For starters, Steve, let's come clean about the fact that real corporations pay filmmakers real money to "place" their products on the big screen.
Being gently satirized in a feel-good romantic comedy qualifies as goodwill advertising. What a fun bunch of guys!
As for Tony Bill's pat little comedy, it's just so much packaging. Inconsequential filler — Leeson's loony bin-mates turn out to have a natural talent for "honest" ad concepts — it offers little substance and has minimal entertainment value.
Restricted in the U. S. (because of its fondness for Eddie Murphy's favourite f-word), Crazy People is rated Mature in B.C. with the warning "some very coarse and suggestive language and swearing."
The above is a restored version of a Province review by Michael Walsh originally published in 1990. For additional information on this archived material, please visit my FAQ.
Afterword: Among the subjects worth further academic study is the point at which ad men eased into feature filmmaking’s directorial chairs, and just what that shift of control meant to the content of the resulting movies. Although Crazy People director Tony Bill’s career arc was old school — an actor in the 1960s, he moved into producing in 1973 (The Sting) and directing in 1989 (My Bodyguard) — he eventually added commercial directing to his resume. His story, while interesting, remains something of a footnote to that of the Scott brothers, Ridley and Tony, a pair of English admen with an outsized influence on the movies of their day.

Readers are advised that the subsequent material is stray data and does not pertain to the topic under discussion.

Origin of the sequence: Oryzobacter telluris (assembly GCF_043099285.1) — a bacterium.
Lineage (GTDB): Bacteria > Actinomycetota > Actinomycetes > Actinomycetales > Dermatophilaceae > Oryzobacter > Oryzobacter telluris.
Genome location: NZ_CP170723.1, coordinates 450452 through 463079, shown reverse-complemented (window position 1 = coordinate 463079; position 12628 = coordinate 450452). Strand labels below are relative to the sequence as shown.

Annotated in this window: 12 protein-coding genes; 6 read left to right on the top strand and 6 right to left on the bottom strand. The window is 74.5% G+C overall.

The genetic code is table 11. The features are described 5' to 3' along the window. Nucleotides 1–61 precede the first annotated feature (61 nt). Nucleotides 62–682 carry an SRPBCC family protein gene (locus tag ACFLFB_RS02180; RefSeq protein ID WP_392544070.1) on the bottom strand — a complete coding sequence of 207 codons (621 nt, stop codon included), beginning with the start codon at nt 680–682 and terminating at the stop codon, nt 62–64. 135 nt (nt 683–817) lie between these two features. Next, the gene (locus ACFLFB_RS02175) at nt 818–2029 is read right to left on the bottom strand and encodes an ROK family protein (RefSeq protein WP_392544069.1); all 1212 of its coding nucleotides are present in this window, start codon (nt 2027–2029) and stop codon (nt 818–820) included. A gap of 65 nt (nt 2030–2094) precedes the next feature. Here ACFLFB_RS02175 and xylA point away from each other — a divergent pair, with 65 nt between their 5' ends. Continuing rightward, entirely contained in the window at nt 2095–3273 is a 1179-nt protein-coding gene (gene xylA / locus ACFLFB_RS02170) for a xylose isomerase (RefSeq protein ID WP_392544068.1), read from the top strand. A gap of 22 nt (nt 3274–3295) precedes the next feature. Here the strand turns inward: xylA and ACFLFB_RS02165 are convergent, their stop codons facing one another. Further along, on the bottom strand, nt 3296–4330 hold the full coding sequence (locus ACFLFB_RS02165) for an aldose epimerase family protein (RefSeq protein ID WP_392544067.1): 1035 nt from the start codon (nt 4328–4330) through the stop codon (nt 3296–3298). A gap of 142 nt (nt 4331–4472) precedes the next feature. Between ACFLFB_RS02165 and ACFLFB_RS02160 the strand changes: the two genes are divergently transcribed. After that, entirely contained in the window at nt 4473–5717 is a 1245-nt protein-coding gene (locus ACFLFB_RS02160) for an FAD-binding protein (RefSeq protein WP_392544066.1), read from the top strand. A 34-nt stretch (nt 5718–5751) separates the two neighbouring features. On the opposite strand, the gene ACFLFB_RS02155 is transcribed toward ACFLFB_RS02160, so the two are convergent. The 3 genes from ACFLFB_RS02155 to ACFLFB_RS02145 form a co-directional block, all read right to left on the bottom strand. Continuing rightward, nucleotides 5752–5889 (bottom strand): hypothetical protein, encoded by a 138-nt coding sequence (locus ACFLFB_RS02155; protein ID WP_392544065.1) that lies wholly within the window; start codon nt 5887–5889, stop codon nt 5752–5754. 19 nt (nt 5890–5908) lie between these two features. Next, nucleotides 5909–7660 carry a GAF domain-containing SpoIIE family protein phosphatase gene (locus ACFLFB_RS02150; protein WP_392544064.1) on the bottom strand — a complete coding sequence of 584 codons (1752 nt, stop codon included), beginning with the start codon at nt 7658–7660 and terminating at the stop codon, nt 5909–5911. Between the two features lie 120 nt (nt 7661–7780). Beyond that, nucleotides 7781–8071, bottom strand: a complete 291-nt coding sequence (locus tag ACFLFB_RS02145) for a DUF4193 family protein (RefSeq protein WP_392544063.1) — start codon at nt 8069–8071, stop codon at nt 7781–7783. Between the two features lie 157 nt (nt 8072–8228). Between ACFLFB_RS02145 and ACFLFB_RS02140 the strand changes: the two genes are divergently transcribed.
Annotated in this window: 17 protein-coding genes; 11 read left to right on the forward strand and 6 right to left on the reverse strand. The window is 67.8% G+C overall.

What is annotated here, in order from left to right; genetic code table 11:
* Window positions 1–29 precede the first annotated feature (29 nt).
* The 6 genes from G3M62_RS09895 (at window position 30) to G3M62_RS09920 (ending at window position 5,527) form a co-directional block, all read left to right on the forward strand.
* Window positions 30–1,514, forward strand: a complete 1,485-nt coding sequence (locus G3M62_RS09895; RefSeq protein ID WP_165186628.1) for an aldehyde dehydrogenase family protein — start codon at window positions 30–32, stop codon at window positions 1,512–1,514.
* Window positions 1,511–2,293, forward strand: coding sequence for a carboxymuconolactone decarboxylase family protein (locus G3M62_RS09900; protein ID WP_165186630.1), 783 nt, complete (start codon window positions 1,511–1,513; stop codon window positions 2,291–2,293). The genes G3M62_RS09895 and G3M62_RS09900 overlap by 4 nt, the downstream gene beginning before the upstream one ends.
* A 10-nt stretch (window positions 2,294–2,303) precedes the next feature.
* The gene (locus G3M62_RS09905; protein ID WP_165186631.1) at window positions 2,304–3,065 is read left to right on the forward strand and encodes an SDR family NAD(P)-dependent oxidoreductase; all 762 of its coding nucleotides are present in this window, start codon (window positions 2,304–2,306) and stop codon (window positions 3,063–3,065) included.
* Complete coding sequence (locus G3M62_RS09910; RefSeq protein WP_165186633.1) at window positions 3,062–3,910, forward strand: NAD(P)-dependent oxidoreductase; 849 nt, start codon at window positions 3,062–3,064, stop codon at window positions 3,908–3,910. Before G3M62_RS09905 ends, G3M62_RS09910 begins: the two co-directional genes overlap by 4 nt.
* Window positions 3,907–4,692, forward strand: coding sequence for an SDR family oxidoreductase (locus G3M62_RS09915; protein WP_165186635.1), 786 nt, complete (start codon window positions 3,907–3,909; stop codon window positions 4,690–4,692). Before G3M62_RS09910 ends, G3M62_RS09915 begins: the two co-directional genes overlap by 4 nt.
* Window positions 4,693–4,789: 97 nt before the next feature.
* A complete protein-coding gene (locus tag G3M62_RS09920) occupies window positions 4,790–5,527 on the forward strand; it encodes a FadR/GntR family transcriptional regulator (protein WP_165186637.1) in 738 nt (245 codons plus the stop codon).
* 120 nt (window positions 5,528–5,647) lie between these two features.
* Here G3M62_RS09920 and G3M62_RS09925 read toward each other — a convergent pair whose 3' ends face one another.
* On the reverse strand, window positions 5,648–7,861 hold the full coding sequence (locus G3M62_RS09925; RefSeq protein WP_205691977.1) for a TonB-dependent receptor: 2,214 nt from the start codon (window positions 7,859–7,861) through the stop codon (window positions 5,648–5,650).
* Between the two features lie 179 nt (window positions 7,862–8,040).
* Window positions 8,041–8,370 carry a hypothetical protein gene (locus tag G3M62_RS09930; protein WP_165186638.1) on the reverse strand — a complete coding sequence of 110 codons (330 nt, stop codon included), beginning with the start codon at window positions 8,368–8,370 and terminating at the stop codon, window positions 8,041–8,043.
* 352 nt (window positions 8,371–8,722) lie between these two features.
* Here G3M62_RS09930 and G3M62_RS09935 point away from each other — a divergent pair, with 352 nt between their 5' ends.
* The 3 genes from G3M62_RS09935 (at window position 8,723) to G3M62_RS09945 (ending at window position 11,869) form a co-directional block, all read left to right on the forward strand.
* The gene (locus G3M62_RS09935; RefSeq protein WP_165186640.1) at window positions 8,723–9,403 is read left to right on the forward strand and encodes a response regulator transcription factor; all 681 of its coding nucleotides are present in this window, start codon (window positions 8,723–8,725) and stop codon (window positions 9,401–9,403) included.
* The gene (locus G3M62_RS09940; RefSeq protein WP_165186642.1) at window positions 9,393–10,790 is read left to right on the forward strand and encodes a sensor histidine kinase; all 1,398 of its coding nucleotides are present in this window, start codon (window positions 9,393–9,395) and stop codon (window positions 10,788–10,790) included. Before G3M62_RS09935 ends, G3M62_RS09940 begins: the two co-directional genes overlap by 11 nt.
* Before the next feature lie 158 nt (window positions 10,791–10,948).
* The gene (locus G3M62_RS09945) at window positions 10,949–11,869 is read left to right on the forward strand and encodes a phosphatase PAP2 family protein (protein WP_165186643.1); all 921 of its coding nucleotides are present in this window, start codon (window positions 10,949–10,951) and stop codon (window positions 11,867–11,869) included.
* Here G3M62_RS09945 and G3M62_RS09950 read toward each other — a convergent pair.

Ridley Scott, the elder of the two, is best known for his American film debut, 1979’s Alien. Despite his personal preference for past times — 1492: Conquest of Paradise (1992), Gladiator (2000), Robin Hood (2010), Exodus: Gods and Kings (2014) — he keeps tinkering with his science fiction best-sellers, the Alien franchise and seemingly unending “director’s cuts” of 1982’s Blade Runner.
Tony Scott worked for RSA, his big brother’s TV commercial production outfit, for about 15 years before making his own U.S. feature debut. The result was a 110-minute ad for naval aviation, 1986’s Top Gun. Credited with changing the image of the American military in the post-Vietnam War era, it promoted a Pentagon-approved narrative and actually boosted recruitment. In 2011, the Washington Post opined that it “was the template for a new Military-Entertainment Complex.”
At least two other admen-turned-directors deserve a chapter in our proposed study. Propaganda Films alumnus Michael Bay warmed Establishment hearts with his 2001 version of the Pearl Harbor story. His reward seems to have been an open-ended contract to direct toy commercials, otherwise known as the Transformers franchise (the first five of the seven films to date). Also worth noting is Zack Snyder, who turned his ad-making talents to the production of epic comic-book movies. I mean, why engage with reality when you can focus on differences between 2017’s Justice League and Zack Snyder’s Justice League (2021)?